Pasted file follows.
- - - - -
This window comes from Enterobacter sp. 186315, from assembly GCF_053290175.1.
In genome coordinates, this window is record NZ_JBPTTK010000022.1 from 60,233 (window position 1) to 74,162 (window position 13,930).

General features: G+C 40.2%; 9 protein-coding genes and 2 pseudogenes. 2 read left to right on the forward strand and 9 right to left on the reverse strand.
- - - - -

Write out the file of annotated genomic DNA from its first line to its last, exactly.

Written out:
This window comes from Enterobacter sp. 186315, from assembly GCF_053290175.1.
In genome coordinates, this window is record NZ_JBPTTK010000022.1 from 60,233 (window position 1) to 74,162 (window position 13,930).

General features: G+C 40.2%; 9 protein-coding genes and 2 pseudogenes. 2 read left to right on the forward strand and 9 right to left on the reverse strand.